A cliché is an overused figure of speech, such as busy as a bee. We use clichés all the time, and many are useful as shorthand for familiar ideas. But if you use them to excess in your writing, readers are likely to conclude that what you are saying is not very new or interesting – or true.

Mixed metaphors use images that are inconsistent: All at once he was alone in this noisy hive with no place to roost. (Tom Wolfe, The Bonfire of the Vanities) Since bees don’t roost, hive and roost are inconsistent in this sentence.

Gender-Free Writing

Compound nouns containing man and men as an element have traditionally been used generically to refer to males and females alike:

  • Not for the average layman
  • Concerning all businessmen
  • Increase the number of man-hours
  • A new source of manpower

The generic use of such terms may be offensive to many people who feel that the masculine bias of these terms makes them unsuitable for reference to women as well as men. Therefore, avoid such terms whenever possible. Here are some suggested substitutes:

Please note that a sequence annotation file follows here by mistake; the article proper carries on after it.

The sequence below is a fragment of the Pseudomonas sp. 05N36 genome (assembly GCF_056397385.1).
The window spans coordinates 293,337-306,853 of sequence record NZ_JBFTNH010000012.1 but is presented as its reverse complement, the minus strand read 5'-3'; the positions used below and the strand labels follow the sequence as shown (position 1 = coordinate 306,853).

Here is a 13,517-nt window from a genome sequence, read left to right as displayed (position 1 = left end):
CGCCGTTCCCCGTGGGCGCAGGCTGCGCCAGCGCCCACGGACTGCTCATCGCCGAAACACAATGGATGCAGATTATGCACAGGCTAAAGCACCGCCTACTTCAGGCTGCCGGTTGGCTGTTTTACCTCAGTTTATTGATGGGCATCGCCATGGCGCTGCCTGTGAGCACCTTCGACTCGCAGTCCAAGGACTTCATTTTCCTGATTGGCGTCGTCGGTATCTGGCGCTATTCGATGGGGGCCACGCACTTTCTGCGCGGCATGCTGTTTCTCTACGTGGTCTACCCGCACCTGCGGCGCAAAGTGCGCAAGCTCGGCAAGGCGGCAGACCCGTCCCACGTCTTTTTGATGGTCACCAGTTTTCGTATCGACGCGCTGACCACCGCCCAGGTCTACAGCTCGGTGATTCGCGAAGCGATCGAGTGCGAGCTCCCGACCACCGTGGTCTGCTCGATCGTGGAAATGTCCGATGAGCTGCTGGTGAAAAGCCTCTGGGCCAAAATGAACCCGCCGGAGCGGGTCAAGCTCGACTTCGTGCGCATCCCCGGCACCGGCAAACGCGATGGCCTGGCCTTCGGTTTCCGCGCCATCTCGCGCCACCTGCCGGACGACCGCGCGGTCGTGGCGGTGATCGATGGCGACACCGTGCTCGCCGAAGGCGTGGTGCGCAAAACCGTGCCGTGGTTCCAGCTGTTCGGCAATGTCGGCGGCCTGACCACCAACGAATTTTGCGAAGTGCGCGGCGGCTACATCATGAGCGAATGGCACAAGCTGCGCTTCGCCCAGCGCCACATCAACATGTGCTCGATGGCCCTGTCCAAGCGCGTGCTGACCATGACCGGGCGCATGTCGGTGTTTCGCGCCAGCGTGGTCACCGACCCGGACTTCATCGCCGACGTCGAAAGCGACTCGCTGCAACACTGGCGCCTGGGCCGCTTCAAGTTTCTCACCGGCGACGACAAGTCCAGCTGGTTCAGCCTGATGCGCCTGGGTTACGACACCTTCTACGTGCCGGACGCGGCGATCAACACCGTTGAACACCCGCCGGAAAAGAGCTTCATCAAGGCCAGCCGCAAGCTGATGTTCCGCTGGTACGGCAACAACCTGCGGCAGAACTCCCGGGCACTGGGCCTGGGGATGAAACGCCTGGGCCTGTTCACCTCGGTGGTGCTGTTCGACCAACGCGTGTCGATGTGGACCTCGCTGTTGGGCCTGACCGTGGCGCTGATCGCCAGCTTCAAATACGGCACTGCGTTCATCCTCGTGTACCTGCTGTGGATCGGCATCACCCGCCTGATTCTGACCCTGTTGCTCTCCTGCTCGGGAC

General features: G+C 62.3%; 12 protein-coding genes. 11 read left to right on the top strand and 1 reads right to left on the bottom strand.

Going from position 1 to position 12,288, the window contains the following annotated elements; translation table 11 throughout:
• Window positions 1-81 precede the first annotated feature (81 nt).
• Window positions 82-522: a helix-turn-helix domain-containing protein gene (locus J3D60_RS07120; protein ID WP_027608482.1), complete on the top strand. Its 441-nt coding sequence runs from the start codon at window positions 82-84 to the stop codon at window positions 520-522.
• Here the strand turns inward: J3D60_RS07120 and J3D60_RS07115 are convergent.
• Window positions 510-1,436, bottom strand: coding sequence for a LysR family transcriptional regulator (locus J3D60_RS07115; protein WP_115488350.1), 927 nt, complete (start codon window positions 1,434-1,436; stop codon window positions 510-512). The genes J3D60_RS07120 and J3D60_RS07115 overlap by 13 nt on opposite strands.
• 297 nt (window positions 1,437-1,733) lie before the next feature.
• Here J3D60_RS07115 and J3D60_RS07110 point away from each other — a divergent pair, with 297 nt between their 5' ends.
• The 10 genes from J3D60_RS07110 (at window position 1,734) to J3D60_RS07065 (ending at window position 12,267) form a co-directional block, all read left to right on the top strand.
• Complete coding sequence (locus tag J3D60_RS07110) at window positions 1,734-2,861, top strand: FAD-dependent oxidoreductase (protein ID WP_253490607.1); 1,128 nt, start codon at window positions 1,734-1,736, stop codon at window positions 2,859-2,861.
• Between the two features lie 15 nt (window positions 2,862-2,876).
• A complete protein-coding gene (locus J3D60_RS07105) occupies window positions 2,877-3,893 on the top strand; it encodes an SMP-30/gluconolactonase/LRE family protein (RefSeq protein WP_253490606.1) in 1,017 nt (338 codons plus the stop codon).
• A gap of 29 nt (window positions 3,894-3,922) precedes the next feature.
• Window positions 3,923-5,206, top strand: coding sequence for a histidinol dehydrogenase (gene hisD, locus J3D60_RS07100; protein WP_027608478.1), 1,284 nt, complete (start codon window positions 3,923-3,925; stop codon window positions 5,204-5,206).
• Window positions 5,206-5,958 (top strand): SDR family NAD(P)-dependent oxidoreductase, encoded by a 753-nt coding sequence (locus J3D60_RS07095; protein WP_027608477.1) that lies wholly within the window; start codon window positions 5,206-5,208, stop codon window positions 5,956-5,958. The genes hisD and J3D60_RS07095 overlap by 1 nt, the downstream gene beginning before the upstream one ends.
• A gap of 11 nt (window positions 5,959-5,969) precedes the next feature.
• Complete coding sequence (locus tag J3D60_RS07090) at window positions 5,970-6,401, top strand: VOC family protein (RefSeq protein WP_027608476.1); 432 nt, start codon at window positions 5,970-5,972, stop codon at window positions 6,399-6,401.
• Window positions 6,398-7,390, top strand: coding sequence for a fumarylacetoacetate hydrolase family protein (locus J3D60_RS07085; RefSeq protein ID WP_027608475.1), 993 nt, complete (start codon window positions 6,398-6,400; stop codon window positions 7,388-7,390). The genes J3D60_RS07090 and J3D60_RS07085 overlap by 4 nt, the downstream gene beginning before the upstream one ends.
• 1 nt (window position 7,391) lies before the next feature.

Instead of ——-> Try

mankind ——-> people
man ——-> person
manmade ——-> manufactured, constructed, synthetic
manpower ——-> workers, labor, human energy salesperson
salesman ——-> sales clerk, sales representative
fireman ——-> firefighter
waiter ——-> waitperson
foreman ——-> supervisor

Also avoid singular masculine pronouns:

  • Sexist: If an employee will be working with hazardous materials, he must complete the required safety courses.
  • Better: If an employee will be working with hazardous materials, he or she must complete the required safety courses.
  • Preferred: If employees will be working with hazardous materials, they must complete the required safety courses.

Twelve Tips for Compelling Writing

When writing, you have a lot to remember and consider. If you get to a point where you’re feeling overwhelmed, these 12 key tips will give you some guidance.

1. Be brief. Keep content—and titles—as short as possible to catch and hold readers’ attention.